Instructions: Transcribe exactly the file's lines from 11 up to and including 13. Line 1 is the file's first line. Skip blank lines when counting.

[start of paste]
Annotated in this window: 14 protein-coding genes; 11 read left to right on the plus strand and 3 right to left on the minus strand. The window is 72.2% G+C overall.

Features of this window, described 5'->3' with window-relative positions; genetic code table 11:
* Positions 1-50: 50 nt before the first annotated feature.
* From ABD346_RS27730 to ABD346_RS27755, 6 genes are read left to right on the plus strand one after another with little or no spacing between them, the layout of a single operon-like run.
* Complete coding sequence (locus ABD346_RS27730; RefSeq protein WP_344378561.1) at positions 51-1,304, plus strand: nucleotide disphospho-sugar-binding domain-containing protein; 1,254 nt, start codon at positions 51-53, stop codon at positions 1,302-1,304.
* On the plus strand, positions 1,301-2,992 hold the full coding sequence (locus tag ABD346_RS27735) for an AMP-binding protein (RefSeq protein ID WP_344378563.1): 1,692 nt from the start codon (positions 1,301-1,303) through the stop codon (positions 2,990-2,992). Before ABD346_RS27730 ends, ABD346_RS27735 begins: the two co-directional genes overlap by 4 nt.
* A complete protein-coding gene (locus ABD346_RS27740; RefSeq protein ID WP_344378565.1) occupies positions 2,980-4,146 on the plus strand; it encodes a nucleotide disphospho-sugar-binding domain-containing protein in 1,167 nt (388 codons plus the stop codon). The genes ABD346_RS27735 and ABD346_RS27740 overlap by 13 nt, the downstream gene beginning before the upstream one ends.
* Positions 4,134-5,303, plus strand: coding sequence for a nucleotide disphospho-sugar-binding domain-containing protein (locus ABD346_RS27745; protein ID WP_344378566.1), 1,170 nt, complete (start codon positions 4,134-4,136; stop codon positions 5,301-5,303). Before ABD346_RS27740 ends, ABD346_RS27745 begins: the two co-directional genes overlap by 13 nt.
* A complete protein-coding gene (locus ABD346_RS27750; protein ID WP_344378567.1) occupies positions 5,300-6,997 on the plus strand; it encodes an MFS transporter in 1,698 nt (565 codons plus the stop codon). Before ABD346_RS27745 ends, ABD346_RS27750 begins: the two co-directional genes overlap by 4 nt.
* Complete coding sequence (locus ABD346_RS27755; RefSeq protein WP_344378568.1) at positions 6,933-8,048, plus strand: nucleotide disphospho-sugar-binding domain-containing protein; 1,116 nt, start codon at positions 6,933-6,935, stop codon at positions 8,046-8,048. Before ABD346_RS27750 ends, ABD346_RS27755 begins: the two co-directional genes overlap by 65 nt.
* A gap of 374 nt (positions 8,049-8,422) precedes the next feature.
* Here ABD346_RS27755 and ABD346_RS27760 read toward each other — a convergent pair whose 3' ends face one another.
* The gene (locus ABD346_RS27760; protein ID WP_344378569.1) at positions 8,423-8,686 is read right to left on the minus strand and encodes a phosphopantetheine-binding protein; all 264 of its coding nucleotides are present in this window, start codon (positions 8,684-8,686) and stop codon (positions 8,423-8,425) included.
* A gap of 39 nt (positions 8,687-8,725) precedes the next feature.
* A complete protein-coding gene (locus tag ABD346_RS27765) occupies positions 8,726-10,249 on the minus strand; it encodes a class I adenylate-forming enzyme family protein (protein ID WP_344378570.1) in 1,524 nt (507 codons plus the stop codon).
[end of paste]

* A gap of 374 nt (positions 8,049-8,422) precedes the next feature.
* Here ABD346_RS27755 and ABD346_RS27760 read toward each other — a convergent pair whose 3' ends face one another.
* The gene (locus ABD346_RS27760; protein ID WP_344378569.1) at positions 8,423-8,686 is read right to left on the minus strand and encodes a phosphopantetheine-binding protein; all 264 of its coding nucleotides are present in this window, start codon (positions 8,684-8,686) and stop codon (positions 8,423-8,425) included.